In the midst of the Vietnam War, the Second Geneva Conference of 1962 guaranteed that Laos remained neutral, but the United States violated the agreement. Known as “America’s Secret Army,” the Mien and the Hmong people were recruited by the U.S. Central Intelligence Agency (CIA) to fight guerrilla style against the communists in Laos.[vi] As Mien men risked their lives fighting on their own land for the politically powerful United States, the United States continued to drop millions of bombs onto the once beautiful land in an attempt to destroy the Ho Chi Minh trail that was allowing the North Vietnamese to supply their communist troops in South Vietnam.[vii] As the American troops began to withdraw from Vietnam after the cease-fire agreement in 1973, the communist took over Laos in 1975. Under President Ford’s “parole,” South Vietnamese and Cambodian refugees entered the United States, but because the war in Laos was not considered as dangerous, those in Laos remained defenseless to fend for themselves.[viii] After the withdrawal of American troops from Laos, the Mien and Hmong people were targeted by the communist Pathet Lao for helping the Americans. My mother described her experience of the day her village was raided by the Pathet Lao and her journey to Thailand:

“I was pregnant at the time with my fourth child. My parents somehow heard through other villagers that the Pathet Lao were coming, so we had already left into the wilderness of the deep jungles. I hid my children under the green banana leaves because the Pathet Lao would shoot at the greenish yellow banana leaves thinking there were people under there. I, along with my husband, and a few other villagers returned home to grab as much food as possible for our long journey. All I remember were the gun shots going through our roofs. I don’t know why, but I thought about bringing one of the pigs with us so I grabbed a stick and began beating the pig to go as I was running. Little did I know, out of fright, I had beaten the pig so hard that it actually became bruised and died. My husband and I got extremely lucky when we were stopped by a militia man. He held a gun to my husband, but luckily another militia man saw that I was pregnant and intervened. He spoke in Laos saying that my husband and I were not part of it and they let us go. I didn’t know to be relieved or shocked, but my husband and I got up and ran through the jungles. We had nowhere to go and the only place we knew of was Thailand. So with the rest of the villagers, my family and I began our fourteen day journey walk to Thailand. There were people who had actually went to Thailand before, so we hired them and as a village, we all followed, trusting that we would be in Thailand soon. There were days where we couldn’t see a thing because it was so dark. All we had were some flashlights, carrying our children on our backs and whatever food we had, hoping that we would get there soon.”[ix]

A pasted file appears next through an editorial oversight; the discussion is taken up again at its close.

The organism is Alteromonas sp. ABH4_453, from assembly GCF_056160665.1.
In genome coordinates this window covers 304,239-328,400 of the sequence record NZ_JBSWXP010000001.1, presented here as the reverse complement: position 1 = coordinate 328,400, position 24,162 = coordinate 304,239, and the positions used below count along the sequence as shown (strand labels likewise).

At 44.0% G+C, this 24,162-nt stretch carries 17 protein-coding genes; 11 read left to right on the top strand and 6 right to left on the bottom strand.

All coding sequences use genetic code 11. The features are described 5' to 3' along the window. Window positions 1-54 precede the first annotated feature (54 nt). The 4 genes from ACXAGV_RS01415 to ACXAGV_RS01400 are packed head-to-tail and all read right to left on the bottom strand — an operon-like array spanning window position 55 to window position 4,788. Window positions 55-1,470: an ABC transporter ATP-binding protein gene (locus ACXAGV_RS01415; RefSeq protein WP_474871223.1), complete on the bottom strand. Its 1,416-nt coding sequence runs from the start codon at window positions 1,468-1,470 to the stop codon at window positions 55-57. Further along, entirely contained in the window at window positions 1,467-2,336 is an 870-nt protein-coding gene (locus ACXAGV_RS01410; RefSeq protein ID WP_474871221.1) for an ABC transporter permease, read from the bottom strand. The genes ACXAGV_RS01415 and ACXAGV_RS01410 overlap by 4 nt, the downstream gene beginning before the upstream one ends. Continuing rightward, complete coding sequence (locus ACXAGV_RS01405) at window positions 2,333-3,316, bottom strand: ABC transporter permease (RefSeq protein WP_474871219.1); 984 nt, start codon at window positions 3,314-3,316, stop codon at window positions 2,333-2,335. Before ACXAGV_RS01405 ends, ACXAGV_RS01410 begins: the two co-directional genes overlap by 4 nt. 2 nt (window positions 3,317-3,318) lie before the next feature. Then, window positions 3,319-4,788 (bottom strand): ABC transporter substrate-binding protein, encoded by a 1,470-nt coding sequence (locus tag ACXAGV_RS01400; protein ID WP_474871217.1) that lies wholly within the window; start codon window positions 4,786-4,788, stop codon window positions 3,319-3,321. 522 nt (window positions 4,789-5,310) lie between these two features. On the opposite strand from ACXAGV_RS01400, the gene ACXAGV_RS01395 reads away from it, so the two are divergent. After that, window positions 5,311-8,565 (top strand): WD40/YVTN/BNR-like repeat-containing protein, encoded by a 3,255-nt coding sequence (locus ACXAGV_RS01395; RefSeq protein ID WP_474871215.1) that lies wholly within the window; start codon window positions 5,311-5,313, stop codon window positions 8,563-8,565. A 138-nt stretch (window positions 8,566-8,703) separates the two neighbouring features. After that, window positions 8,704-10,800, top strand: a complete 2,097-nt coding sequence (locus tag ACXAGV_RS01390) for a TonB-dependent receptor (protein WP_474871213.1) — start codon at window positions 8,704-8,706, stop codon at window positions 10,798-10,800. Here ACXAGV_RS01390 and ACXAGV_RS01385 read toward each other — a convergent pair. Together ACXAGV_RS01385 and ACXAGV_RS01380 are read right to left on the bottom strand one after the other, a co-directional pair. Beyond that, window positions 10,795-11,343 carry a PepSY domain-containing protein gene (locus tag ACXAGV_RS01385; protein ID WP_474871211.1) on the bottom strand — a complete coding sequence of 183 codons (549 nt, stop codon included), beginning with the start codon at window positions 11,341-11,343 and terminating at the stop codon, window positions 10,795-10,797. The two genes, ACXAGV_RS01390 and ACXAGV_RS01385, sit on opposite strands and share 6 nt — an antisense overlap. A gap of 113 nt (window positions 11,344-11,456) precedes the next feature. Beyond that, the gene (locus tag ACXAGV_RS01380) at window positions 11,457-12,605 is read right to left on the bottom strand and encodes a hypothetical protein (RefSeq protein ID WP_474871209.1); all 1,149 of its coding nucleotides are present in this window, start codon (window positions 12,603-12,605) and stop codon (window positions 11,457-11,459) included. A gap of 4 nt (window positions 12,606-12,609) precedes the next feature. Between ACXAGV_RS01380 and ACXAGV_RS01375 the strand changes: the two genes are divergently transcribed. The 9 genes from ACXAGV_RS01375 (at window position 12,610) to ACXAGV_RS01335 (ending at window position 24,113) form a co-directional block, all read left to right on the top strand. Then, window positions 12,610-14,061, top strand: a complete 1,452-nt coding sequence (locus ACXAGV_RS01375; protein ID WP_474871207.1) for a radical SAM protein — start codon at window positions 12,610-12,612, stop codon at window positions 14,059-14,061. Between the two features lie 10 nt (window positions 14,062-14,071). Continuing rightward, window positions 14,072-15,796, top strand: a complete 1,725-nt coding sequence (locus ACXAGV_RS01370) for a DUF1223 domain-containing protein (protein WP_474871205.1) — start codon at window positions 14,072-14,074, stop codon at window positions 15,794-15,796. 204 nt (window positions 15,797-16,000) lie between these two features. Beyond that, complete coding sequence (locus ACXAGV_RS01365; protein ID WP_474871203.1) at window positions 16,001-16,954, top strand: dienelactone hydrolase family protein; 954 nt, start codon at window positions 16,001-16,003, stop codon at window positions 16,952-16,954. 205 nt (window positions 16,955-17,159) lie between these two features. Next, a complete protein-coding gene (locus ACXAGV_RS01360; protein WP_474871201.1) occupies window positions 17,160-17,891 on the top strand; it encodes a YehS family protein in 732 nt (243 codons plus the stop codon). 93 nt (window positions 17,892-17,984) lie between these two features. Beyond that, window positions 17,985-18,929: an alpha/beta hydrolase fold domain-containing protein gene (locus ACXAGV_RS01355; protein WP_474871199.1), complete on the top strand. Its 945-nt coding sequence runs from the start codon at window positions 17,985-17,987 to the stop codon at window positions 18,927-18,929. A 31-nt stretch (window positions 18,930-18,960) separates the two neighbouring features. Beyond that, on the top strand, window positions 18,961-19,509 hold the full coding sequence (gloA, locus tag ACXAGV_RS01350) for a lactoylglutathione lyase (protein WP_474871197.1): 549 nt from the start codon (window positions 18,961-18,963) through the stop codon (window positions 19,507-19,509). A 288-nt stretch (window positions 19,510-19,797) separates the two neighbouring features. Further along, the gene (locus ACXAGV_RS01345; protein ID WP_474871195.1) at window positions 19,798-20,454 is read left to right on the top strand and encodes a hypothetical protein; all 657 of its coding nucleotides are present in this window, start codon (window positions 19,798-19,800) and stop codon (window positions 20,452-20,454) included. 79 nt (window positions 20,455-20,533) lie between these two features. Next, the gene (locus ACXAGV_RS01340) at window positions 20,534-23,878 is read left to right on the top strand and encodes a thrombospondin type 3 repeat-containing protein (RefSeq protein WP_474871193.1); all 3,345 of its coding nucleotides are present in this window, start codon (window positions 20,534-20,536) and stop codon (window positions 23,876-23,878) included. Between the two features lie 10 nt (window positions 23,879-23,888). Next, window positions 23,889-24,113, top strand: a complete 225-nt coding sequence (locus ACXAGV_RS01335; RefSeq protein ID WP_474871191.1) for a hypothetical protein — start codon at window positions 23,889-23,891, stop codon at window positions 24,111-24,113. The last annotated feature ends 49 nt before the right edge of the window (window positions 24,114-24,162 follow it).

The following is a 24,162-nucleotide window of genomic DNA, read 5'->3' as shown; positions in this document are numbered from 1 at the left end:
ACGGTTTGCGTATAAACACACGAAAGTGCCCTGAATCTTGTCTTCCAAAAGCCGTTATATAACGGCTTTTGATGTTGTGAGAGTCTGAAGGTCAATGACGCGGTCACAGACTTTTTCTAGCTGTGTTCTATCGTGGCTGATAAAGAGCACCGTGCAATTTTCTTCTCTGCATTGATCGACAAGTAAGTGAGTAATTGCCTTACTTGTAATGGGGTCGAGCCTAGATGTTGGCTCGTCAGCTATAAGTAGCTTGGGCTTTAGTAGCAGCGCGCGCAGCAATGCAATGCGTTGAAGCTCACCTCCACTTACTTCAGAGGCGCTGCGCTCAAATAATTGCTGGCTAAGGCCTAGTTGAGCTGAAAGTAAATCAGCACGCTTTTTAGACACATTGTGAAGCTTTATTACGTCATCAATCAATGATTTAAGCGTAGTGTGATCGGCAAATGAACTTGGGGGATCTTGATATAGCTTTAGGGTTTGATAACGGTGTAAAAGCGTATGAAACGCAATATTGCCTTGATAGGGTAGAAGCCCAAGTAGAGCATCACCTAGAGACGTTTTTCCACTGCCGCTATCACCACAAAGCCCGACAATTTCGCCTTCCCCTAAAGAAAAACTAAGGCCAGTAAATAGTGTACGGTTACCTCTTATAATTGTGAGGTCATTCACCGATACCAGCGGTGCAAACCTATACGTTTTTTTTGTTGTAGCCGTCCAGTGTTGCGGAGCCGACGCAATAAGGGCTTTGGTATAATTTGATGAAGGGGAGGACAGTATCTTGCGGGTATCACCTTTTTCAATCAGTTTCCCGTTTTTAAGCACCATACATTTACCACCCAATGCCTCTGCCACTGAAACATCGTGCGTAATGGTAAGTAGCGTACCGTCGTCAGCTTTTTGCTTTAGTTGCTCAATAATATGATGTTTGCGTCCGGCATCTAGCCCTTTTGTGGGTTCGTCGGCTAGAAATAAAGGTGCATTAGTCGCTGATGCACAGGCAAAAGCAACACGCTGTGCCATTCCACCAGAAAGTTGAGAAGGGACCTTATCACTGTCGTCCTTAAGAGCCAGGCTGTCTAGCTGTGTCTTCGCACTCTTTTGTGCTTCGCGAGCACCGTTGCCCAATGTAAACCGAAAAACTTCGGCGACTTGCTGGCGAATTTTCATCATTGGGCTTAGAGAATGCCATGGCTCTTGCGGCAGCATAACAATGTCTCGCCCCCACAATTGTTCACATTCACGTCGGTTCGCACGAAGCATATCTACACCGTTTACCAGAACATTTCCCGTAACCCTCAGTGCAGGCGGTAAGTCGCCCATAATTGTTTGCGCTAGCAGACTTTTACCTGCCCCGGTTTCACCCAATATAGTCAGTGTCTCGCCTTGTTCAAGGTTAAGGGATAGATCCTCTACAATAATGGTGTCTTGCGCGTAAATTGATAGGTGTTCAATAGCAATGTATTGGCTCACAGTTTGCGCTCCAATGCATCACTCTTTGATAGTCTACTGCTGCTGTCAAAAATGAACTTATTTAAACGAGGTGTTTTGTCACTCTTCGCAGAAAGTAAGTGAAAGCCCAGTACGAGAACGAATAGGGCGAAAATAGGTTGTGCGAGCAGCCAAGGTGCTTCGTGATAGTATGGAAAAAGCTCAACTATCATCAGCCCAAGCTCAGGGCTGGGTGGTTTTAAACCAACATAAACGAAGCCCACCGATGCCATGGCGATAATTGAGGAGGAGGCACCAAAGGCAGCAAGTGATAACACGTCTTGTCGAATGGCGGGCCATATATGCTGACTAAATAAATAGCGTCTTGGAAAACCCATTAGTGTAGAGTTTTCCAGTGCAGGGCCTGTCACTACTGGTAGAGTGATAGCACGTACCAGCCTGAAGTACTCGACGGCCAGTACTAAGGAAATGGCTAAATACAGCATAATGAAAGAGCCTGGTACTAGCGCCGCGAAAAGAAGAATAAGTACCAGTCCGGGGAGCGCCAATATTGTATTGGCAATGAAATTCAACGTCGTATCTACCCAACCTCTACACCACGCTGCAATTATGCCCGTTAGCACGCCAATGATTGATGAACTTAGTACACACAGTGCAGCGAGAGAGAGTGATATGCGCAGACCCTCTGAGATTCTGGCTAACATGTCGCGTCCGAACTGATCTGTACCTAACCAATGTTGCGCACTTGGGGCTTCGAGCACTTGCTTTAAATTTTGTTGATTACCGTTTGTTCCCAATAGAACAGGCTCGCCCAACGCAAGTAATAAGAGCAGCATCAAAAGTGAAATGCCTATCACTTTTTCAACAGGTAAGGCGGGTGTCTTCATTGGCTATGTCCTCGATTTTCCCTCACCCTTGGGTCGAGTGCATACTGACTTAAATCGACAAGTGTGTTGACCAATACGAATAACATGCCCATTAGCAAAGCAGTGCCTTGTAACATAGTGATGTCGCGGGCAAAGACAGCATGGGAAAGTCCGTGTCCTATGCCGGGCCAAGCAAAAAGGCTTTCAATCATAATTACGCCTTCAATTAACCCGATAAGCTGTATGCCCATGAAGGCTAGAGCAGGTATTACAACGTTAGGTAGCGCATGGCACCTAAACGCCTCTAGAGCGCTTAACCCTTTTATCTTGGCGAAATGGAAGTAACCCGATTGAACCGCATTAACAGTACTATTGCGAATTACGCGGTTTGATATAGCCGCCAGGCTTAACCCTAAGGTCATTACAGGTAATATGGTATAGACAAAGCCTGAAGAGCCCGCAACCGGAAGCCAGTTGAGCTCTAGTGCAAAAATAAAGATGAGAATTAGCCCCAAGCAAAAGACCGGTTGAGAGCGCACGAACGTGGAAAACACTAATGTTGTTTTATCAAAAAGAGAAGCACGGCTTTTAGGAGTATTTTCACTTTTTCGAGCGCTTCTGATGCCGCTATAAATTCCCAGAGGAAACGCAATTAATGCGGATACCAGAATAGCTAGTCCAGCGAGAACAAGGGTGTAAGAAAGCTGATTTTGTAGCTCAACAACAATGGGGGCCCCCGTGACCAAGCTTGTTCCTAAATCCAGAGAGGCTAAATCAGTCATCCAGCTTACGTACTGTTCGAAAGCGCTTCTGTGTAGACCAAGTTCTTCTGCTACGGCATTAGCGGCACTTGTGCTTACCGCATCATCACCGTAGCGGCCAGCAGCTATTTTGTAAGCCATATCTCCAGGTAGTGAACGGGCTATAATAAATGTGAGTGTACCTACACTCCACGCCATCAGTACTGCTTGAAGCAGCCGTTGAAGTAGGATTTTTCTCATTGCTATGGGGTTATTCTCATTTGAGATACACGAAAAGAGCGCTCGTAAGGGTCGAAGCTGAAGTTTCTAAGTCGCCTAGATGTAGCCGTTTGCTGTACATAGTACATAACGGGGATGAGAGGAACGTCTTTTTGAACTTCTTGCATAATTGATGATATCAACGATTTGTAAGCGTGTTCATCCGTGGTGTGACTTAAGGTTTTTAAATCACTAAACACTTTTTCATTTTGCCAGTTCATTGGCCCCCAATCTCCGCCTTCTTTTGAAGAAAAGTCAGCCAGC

Knowing my mother’s struggle to get to Thailand, I understand her hesitation during our interview and the pain I was making her remember. Due to my mother’s experience of escape, she views the American government at fault for tearing apart her home country and harbors a fear that the United States is powerful enough to do it again. It is because of experiences like my mother’s that other Mien refugees have a sense of fear toward the American government.

[i]Charles C. Irby and Ernest M. Pon, “Confronting New Mountains: Mental Health Problems among Male Hmong and Mien Refugees” (110)

[ii]Yu-Wen Ying and Chua Chiem Chao, “Intergenerational Relationship in Iu Mien American Families” (48)

[iii]Yu-Wen Ying and Chua Chiem Chao, “Intergenerational Relationship in Iu Mien American Families” (55)

[iv]Yian Saephanh, Kassy Saeppunh, Telephone Interview, January 28, 2011.

[v]Yu-Wen Ying and Chua Chiem Chao, “Intergenerational Relationship in Iu Mien American Families” (57)

[vi]Charles C. Irby and Ernest M. Pon, “Confronting New Mountains: Mental Health Problems among Male Hmong and Mien Refugees” (110)

[vii]Sucheng Chan. Asian Americans: An Interpretive History. Boston: Twayne, 1991. Print.

[viii]Sucheng Chan. Asian Americans: An Interpretive History. Boston: Twayne, 1991. Print. (Chapter 8)

[ix]Yian Saephanh, Kassy Saeppunh, Telephone Interview, January 28, 2011.

Click here to download and read the whole essay